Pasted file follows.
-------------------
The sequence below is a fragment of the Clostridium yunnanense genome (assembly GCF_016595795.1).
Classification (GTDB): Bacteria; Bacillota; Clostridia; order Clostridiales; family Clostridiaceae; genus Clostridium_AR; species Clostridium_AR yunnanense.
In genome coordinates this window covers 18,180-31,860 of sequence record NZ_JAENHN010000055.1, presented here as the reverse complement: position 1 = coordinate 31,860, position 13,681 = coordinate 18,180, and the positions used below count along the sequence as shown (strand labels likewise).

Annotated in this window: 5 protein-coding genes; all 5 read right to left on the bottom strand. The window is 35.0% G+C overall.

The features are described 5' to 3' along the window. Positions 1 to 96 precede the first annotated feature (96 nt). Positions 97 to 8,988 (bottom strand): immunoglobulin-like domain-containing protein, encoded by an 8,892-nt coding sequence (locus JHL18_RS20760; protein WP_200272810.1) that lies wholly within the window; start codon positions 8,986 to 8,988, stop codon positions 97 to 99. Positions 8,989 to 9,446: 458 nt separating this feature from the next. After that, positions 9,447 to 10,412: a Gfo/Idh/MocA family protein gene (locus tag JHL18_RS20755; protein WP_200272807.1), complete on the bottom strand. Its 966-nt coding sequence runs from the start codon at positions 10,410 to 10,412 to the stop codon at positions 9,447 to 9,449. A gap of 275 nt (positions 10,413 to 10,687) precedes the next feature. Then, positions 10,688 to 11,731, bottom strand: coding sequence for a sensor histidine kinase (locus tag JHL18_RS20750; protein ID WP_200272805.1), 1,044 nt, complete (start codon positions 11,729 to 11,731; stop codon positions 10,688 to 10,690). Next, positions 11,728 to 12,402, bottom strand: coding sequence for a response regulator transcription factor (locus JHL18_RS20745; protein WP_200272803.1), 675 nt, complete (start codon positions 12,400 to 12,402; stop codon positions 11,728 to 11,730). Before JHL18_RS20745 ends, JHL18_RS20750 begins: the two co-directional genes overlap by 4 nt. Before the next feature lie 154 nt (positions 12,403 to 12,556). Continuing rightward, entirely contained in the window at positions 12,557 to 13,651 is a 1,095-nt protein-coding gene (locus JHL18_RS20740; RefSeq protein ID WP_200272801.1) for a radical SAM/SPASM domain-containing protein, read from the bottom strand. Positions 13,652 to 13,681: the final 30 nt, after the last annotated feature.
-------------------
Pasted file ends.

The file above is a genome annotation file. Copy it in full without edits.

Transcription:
The sequence below is a fragment of the Clostridium yunnanense genome (assembly GCF_016595795.1).
Classification (GTDB): Bacteria; Bacillota; Clostridia; order Clostridiales; family Clostridiaceae; genus Clostridium_AR; species Clostridium_AR yunnanense.
In genome coordinates this window covers 18,180-31,860 of sequence record NZ_JAENHN010000055.1, presented here as the reverse complement: position 1 = coordinate 31,860, position 13,681 = coordinate 18,180, and the positions used below count along the sequence as shown (strand labels likewise).

Annotated in this window: 5 protein-coding genes; all 5 read right to left on the bottom strand. The window is 35.0% G+C overall.

The features are described 5' to 3' along the window. Positions 1 to 96 precede the first annotated feature (96 nt). Positions 97 to 8,988 (bottom strand): immunoglobulin-like domain-containing protein, encoded by an 8,892-nt coding sequence (locus JHL18_RS20760; protein WP_200272810.1) that lies wholly within the window; start codon positions 8,986 to 8,988, stop codon positions 97 to 99. Positions 8,989 to 9,446: 458 nt separating this feature from the next. After that, positions 9,447 to 10,412: a Gfo/Idh/MocA family protein gene (locus tag JHL18_RS20755; protein WP_200272807.1), complete on the bottom strand. Its 966-nt coding sequence runs from the start codon at positions 10,410 to 10,412 to the stop codon at positions 9,447 to 9,449. A gap of 275 nt (positions 10,413 to 10,687) precedes the next feature. Then, positions 10,688 to 11,731, bottom strand: coding sequence for a sensor histidine kinase (locus tag JHL18_RS20750; protein ID WP_200272805.1), 1,044 nt, complete (start codon positions 11,729 to 11,731; stop codon positions 10,688 to 10,690). Next, positions 11,728 to 12,402, bottom strand: coding sequence for a response regulator transcription factor (locus JHL18_RS20745; protein WP_200272803.1), 675 nt, complete (start codon positions 12,400 to 12,402; stop codon positions 11,728 to 11,730). Before JHL18_RS20745 ends, JHL18_RS20750 begins: the two co-directional genes overlap by 4 nt. Before the next feature lie 154 nt (positions 12,403 to 12,556). Continuing rightward, entirely contained in the window at positions 12,557 to 13,651 is a 1,095-nt protein-coding gene (locus JHL18_RS20740; RefSeq protein ID WP_200272801.1) for a radical SAM/SPASM domain-containing protein, read from the bottom strand. Positions 13,652 to 13,681: the final 30 nt, after the last annotated feature.